Ok, so I’m really back this time. I just needed to have a few more days to clear my head of manosphere nonsense. Also, did I mention that my computer had become basically unusable for anything involving the middle of the keyboard, like typing and doing searches and those sorts of things.
Today I got my replacement laptop, a low-end ASUS packed with RAM and hard drive space. When it arrived, I had fantasies of breezily downloading Chrome and settling in to dash off a clever post.
Then I actually tried to download Chrome and all hell broke loose. And by hell I mean WIndows 11, which reacted to the Google incursion into its turf by immediately turning the screen black. Then, after I somehow got the screen working properly again I discovered that I had accidentally switched from touch-pad mode to touchscreen mode. Which is really not a good mode for a laptop, I don’t think. Also, Windows doesn’t seem to want to let me switch my default browser to Chrome no matter how many times I click.
Anyway, any further reciutations of the many roadblocks I faced would probably bore you all as much as they infuriated me. So let’s move on to the second item on the agenda, which is a fellow called Roosh V, a consent-deficient pickup artist who found Jesus after getting really high on mushrooms and turned into fundamentalist fanatic.
Anyway, I’m on Roosh’s mailing list so I get regular iupdates on Roosh’s new career as a freelance moralist. The subject line for today’s update was the dramatic if ungrammatical “Were you beat as a child?” which certainly grabbed my attention.
Much of the post itself consisted of Roosh’s recollections of the abuse he says he endured as a kid, mostly coming from his mother. If he’s telling the truth — and I think he probably is — his childhood was truly fucked up.
Alas, he didn’t take from this the lesson that “sparing the rod” is actually a good thing, just that isn’t so effective if parents “discipline” their children when they’re angry and not when the child in question has actually done anything bad.
Now, Roosh doesn’t come out in favor of beatings exactly, but he seems rather too enamored of the idea of “disciplining” people younger and smaller than him.
“Disciplining children is the best way to prepare fallen little souls to fully worship their Creator as mature adults,” he writes.
Don’t feel bad if the phrase “fallen little souls” makes you vomit in your mouth a little.
Roosh devotes a good deal of his post to a recounting of a recent dinner he had with Orthodox Christian parents and their small children.
“What struck me about the disciplinary method of the Orthodox parents is the constant and consistent nature of it,” he writes.
Kids will be unruly and brazen, and so every few minutes something happened that was an opportunity for discipline in a patient and loving way, never in anger like with my parents.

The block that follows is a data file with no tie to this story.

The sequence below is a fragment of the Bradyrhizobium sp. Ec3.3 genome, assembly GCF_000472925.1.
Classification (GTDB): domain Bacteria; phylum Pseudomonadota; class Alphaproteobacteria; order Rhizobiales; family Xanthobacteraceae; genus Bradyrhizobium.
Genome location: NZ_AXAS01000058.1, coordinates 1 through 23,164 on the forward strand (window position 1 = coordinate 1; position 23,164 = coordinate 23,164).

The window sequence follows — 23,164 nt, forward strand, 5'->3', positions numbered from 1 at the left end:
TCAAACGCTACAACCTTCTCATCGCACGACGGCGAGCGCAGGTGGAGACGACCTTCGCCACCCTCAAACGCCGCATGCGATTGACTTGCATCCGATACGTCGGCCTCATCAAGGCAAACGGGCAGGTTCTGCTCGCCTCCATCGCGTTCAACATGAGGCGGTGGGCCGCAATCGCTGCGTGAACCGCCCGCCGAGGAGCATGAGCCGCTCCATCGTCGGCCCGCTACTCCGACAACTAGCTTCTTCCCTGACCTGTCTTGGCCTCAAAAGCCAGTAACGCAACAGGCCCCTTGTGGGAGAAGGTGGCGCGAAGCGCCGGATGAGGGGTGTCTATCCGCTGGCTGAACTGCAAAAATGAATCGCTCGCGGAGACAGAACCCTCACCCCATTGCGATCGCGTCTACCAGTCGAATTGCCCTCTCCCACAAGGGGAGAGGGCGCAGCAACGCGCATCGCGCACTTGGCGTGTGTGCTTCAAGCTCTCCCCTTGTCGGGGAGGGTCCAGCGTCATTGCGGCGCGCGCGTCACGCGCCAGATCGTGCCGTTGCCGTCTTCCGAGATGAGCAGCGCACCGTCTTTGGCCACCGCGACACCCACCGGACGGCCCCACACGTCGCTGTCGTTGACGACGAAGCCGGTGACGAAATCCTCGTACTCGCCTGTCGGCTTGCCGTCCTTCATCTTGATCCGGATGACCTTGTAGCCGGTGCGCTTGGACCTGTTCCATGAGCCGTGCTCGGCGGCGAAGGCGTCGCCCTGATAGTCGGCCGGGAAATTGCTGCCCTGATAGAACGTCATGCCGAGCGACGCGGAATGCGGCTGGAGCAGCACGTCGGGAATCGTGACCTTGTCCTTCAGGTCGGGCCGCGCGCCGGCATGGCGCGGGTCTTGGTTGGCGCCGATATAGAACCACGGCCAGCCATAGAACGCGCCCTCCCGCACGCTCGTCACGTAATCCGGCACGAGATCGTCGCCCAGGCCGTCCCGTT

“Every few minutes” the kids needed to be publicly “disciplined?” Why, exactly, and how?
The fruit of this discipline was obvious. The children, in spite of their minor mistakes, behave like angels in my eyes. They have no flaws that I can perceive. … but they weren’t born like this—they were molded through the Orthodox faith of their parents, who know that the discipline which demands parental obedience prepares them to obey God and one day enter His Kingdom.
Without any discipline, a child grows up to be a feral adult, chafed at following any type of authority, whether human or divine, developing a level of pride that is even higher than God Himself.
In Roosh’s particular case, he feels that the lack of real discipline in his life led him to be a “derelict” and a “demon,” which isn’t so far off the mark. Except that Roosh blames himself for the wrong sins. He think’s he was wrong for teaching men how to “sin” by having sex with women; he doesn’t seem to recognize that his real sin lay in writing books and posts that seemed to provide a step-by-step path to date rape — a path that he seems to have walked himself, if his own accounts of his “sex life” are anything close to true.
Roosh follows his discussion of the world’s most perfectly disciplined children with a jaundiced portrait of a hypothetical “undisciplined” woman..
Imagine a woman who wasn’t disciplined as a child. She was always treated like a princess and trained to develop self-esteem, self-confidence, and masculine aggression. She did not obey her parents to not get those tattoos and she certainly doesn’t obey God, but one day she will faithfully obey a man who becomes her husband. Hah! Such an assertion only exists in the mashed potato mind of the lustful man who wants to passionately possess her body.
Whether he’s writing about ways to cajole women into bed or denouncing women as sinful harlots, Roosh is consistent in one thing: he writes like shit.
She will put on the veneer of obedience so that he falls in love with her and gives her a fairy tale wedding, enhancing the narrative in her mind of a woman who is worthy of a man’s devoted love, but how long will that pleasantness last before she morphs into a terror? Five years… one year… maybe one month?! If a woman doesn’t obey God, her Creator, she will not obey a mortal man for long, no matter how attractive or rich he is.
Well, good for her.
“If I ever have children,” Roosh concludes, causing me to jolt awake in horror,
I will not be their friend or ‘cool’ dad,—no, I will be the loving drillmaster, and grind away at their fallen and evil will so that it is supple enough to obey God’s will, and may they then receive God in all His grace like their old dad.
Don’t let your kids anywhere near this guy.
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